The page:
Currently, there is no randomized trial that supports or contravenes open embolectomy; it remains a vital treatment option in advanced management of PE. Open embolectomy has its attendant risks and complications but early surgical referral can skew outcome favorably . Investigators have suggested open embolectomy as a reasonable option provided that patients are identified before onset of cardiac arrest [11–14]. Our patient presented with massive PE and a unique Echo finding of RHTVE. After interdisciplinary consultations, we concluded that surgical option would not only recover the thrombus in right heart and central branches of pulmonary artery before further deterioration, but also avert the possibilities of failed thrombolysis. We opted for invasive approach (open embolectomy with cardiopulmonary bypass) for the following reasons. Bedside 2D echocardiogram revealed a long embolus traversing through the tricuspid valve on the background of massive saddle embolus extending in main branches of pulmonary artery. The right ventricle was already on massive pressure overload with dilatation and shifting of ventricular septum towards left ventricle. Further clot burden to pulmonary artery (by imminent dislodging the transvalvular clot) would have been catastrophic in the patient. So it was decided to immediately transfer the patient to operating room for open embolectomy under cardiopulmonary bypass procedure. Clot propagation was still ongoing as evidenced by presence of large thrombus in the femoral and tibial veins (IVC filter was placed). This could continue to be deposited distally. Catheter-directed thrombolysis may be complicated by deposition of fragments in terminal branches of the pulmonary arteries, which may result in chronic pulmonary embolism/hypertension. Other treatment approaches may still be complicated with cardiac arrest with even higher mortality. The benefits outweighed the risk. Open embolectomy offers great promises in selected patients who are relatively stable (absence of cardiac arrest) where there is no consensus yet in optimal management approach.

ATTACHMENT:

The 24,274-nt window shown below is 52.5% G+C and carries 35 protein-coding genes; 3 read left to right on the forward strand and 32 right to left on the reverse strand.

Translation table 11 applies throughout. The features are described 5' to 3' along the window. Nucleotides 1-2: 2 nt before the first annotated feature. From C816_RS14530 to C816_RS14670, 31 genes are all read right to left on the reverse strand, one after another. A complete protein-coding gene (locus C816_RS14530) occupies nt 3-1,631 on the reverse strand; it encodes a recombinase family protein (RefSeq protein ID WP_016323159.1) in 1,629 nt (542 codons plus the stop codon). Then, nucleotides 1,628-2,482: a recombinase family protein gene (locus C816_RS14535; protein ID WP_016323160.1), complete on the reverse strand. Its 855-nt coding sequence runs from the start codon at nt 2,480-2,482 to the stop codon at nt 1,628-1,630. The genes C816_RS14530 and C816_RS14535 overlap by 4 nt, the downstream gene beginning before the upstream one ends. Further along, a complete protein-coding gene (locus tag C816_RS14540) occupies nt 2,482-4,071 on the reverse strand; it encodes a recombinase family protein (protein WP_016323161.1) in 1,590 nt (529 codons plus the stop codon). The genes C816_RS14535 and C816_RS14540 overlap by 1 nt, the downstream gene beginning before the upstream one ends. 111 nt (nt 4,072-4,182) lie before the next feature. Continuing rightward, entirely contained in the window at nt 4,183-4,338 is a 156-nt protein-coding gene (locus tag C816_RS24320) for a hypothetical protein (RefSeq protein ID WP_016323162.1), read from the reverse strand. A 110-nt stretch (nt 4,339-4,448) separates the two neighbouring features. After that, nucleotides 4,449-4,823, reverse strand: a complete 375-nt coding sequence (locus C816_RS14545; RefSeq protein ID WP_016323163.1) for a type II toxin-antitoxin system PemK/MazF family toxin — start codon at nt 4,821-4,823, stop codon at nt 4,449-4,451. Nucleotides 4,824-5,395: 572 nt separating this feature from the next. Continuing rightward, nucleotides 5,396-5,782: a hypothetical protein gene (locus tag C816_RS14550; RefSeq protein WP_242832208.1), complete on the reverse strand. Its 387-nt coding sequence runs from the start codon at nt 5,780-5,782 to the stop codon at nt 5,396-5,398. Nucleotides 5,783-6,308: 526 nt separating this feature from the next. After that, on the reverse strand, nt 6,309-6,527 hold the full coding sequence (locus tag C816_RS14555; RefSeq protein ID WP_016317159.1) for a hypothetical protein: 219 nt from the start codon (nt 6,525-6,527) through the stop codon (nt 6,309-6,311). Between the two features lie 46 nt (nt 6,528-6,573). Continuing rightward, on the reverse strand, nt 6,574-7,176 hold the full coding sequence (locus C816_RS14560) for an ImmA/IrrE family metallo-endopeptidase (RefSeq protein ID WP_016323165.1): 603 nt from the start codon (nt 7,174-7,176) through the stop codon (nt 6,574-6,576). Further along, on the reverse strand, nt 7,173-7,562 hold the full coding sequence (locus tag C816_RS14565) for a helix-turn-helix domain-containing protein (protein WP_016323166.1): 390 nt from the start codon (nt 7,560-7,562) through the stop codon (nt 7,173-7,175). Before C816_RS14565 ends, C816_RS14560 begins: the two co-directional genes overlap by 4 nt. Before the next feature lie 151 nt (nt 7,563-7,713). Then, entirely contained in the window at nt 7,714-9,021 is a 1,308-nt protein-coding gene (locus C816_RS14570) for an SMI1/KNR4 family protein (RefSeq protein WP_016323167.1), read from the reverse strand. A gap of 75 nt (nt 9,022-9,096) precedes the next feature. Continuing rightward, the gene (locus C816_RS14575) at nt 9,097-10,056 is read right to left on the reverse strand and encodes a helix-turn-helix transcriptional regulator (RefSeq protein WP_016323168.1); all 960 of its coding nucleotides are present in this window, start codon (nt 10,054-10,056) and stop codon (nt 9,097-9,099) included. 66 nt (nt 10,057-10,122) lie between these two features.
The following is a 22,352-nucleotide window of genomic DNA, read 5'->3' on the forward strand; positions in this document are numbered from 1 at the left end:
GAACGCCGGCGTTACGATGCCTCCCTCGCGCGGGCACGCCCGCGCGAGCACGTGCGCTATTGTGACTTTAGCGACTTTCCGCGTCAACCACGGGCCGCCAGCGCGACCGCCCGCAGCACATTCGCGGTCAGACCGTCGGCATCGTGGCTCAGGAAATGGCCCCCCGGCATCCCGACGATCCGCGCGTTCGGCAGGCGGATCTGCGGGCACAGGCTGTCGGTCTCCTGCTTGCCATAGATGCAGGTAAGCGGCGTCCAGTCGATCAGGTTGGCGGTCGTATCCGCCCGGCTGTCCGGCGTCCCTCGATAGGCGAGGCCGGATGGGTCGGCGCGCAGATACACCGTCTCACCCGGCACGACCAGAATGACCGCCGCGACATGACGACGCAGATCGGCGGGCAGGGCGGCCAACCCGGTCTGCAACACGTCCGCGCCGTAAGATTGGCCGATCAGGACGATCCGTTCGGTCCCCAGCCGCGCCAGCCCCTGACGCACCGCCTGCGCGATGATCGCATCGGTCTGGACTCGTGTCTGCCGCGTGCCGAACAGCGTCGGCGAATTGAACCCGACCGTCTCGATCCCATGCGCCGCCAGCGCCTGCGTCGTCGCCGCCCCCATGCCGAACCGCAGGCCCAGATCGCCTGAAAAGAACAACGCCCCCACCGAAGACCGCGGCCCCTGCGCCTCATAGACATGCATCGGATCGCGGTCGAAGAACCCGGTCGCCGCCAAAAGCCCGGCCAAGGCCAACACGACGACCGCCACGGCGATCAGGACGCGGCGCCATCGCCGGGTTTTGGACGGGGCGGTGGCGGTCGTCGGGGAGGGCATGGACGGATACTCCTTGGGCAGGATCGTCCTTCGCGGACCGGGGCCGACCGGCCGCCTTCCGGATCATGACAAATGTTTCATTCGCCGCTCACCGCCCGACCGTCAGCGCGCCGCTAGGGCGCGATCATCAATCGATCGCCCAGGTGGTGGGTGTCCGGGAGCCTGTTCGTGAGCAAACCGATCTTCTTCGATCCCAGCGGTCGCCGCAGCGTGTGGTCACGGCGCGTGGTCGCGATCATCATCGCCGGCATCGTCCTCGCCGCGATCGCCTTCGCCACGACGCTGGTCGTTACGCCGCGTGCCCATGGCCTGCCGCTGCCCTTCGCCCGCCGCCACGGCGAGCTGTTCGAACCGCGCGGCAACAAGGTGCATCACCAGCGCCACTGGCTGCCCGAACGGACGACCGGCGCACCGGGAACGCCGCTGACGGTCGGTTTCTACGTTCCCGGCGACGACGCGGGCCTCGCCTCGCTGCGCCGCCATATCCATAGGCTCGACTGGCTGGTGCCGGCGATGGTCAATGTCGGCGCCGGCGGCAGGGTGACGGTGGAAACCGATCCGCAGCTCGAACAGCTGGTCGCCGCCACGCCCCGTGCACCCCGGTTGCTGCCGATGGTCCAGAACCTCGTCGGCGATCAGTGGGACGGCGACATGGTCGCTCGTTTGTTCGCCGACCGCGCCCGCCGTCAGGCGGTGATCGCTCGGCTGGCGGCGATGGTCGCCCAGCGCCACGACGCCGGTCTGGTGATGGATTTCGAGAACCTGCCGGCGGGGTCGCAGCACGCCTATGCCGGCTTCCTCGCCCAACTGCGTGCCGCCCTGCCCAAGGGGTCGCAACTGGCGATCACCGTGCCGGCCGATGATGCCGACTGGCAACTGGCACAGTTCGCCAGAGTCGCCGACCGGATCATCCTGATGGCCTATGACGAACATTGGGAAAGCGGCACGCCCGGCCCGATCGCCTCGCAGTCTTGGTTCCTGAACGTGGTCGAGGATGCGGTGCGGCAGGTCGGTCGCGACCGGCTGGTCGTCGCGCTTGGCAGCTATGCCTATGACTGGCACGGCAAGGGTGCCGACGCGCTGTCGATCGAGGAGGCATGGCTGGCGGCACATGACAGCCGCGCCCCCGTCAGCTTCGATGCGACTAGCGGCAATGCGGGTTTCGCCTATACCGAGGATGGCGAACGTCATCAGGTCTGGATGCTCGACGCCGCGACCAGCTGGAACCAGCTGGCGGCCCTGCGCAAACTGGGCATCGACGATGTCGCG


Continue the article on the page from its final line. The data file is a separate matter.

In conclusion, bedside echocardiogram is vital in risk stratification and deciding choice of advanced PE treatment. High risk PE patients with RHTVE can benefit from emergent open embolectomy with cardiopulmonary bypass.
|BNP:||Brain natriuretic peptide|
|BUN:||Blood urea nitrogen|
|CAD:||Coronary artery disease|
|CBC:||Complete blood count|
|CTA:||Computed tomographic angiogram|
|CTPA:||Computed Tomographic Pulmonary Angiogram|
|INR:||International normalized ratio|
|IVC:||Inferior vena cava|
|PTT:||Partial thromboplastin time|
|RBC:||Red blood cells|
|RHTVE:||Right Heart Transvalvular Embolus|
|SBP:||Systolic blood pressure|
|WBC:||White blood cells.|
Informed consent is taken from the patient.
Conflict of Interests
The authors of this case report have no competing interests.
This is a 2D-Echocardiogram video clip, apical 4-chamber view, of the heart showing effect of RHTVE/saddle embolus. The RV is seen markedly enlarged with the visualized interventricular septum “outpouching” towards the LV presumably under extreme RV pressure overload (secondary to saddle embolus in the pulmonary arteries; not shown here). Also visible is the embolus (RHTVE) traversing the tricuspid valve with greater portion in the RV and a proximal end in the RA. See also case presentation for more explanation. RHTVE- Right Heart Transvalvular Embolus; RV- Right Ventricle; LV- Left Ventricle.